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Letters   |    
Antidepressants for Bipolar Depression
Arnold Robbins, M.D.
Psychiatric Services 2002; doi: 10.1176/appi.ps.53.10.1331
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To the Editor: I would like to take exception to several comments and conclusions in the article "Use of Antidepressants to Treat Depression in Bipolar Disorder" by El-Mallakh and Karippot in the May issue (1). The authors' initial statement that for years clinicians and researchers did not distinguish between bipolar and unipolar depression is simply not accurate and seems self-serving.

As far back as 1951, when I was an attendant at a teaching psychiatric hospital, clinicians were fully aware that many initial episodes of depression would later turn out to be part of a manic-depressive spectrum. I have never met a capable clinician who was not mindful of this possibility.

El-Mallakh and Karippot go on to note that a family history of manic-depression is a clue that an initial episode of depression may later develop into bipolar disorder, which is true in a general sense. However, clinicians see many patients whose depression does not develop into mania even though they have a distinct family history of bipolar disorder. The authors, in their haste to generalize and claim a new insight, overlook the fact that many such patients have frequent recurrent depressions. Therefore, the authors' advice about using antidepressants only for the acute phase of depression is theoretical and based on generalities rather than on individual cases. Another very large group of patients experience a single, brief, mildly intense manic episode and subsequent multiple and frequent depressions. It is true that for some of these patients lithium—and only rarely depakote—can prevent further depressions. However, such cases are few, and quite often antidepressants are required.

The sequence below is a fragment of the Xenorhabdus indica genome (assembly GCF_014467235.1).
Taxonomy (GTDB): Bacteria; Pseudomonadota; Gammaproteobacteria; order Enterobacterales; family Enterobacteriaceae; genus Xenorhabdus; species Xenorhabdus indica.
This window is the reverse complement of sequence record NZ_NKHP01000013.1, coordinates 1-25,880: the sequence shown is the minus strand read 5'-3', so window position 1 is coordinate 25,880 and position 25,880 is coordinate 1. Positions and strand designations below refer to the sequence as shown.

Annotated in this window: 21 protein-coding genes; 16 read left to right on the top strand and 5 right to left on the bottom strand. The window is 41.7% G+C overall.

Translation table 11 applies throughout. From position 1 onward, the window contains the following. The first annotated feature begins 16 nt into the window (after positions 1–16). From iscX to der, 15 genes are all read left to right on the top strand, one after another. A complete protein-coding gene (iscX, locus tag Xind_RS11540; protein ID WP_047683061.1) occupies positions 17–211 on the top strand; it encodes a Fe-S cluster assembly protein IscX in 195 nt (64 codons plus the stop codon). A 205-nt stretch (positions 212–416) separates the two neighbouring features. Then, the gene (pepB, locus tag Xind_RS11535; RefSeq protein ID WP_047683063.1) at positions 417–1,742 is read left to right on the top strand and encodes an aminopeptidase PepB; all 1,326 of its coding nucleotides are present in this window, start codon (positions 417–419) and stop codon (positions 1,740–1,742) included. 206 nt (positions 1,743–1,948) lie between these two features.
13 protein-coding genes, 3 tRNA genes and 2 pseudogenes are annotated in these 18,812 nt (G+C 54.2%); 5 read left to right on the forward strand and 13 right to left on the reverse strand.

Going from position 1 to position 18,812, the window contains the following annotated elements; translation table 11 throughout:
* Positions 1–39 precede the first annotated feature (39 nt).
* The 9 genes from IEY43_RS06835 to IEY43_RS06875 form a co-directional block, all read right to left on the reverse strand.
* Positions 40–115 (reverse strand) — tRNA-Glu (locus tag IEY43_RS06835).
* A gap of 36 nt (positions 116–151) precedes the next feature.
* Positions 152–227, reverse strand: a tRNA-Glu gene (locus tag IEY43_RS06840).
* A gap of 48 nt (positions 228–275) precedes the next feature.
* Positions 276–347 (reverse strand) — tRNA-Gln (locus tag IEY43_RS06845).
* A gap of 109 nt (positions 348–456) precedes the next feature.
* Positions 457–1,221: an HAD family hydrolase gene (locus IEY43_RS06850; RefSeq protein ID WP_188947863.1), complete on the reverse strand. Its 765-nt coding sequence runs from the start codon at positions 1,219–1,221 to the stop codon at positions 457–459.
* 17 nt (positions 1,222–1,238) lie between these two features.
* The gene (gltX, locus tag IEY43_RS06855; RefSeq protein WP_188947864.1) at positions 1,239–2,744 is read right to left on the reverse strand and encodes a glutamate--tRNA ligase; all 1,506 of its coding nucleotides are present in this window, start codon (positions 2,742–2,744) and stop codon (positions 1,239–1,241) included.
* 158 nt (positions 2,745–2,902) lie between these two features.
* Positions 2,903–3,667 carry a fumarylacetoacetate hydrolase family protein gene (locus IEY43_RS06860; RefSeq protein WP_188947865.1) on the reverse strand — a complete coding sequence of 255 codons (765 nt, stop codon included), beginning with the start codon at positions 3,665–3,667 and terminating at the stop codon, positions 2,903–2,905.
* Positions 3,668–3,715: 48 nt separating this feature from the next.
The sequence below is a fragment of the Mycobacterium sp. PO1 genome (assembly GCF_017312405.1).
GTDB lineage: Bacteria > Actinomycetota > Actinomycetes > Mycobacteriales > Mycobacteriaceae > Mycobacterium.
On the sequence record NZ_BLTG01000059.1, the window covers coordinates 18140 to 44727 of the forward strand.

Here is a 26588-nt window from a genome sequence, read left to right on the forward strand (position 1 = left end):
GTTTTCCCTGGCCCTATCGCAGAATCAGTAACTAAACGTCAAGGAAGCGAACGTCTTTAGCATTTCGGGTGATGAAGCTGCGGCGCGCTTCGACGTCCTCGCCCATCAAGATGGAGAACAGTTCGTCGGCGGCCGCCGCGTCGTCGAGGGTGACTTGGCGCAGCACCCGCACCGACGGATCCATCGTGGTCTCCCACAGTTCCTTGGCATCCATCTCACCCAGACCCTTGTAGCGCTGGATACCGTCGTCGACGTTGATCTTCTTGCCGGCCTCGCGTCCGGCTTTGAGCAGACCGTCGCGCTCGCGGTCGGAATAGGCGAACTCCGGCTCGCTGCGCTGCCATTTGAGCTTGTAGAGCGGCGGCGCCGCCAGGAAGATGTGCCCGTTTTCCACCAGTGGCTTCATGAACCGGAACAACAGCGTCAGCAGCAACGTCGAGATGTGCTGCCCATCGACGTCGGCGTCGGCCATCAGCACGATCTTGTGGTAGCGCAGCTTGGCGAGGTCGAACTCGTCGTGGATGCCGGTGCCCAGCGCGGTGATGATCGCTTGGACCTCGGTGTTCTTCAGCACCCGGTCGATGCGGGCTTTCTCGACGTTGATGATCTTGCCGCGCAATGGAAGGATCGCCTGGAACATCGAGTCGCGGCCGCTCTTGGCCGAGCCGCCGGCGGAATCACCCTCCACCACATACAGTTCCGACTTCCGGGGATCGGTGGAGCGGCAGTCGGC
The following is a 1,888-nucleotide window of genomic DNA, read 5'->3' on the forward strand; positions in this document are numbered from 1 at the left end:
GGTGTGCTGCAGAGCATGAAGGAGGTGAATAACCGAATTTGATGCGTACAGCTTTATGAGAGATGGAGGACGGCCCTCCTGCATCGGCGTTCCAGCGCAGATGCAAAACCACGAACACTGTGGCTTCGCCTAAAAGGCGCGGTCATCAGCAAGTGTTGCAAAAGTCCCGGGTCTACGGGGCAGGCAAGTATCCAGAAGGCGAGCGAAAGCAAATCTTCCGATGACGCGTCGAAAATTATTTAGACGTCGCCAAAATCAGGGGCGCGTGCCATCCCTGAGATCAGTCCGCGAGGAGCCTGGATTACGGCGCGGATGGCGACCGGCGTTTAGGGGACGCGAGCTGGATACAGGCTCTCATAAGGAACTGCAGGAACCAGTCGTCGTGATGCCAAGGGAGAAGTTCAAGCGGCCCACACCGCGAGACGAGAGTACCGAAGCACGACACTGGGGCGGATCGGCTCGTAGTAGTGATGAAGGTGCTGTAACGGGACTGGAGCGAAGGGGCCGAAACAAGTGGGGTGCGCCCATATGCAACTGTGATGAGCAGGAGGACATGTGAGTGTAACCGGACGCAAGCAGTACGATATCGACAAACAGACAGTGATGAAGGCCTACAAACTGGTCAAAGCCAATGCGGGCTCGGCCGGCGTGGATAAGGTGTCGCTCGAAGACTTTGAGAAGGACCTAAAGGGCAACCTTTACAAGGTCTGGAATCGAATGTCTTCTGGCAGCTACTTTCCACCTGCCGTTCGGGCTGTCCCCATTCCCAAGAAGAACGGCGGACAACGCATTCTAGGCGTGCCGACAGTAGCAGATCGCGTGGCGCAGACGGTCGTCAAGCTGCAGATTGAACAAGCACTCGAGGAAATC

Addressing these areas is difficult, and clinical wisdom must be used on a case-by-case basis. To climb aboard the anti-antidepressant bandwagon at this point in time is not helpful and is superficial. Certainly caution is warranted in using antidepressants to treat bipolar depression, but clinicians have known about the risks for years.

Dr. Robbins is associate professor of clinical psychiatry at Tufts Medical School in Boston.

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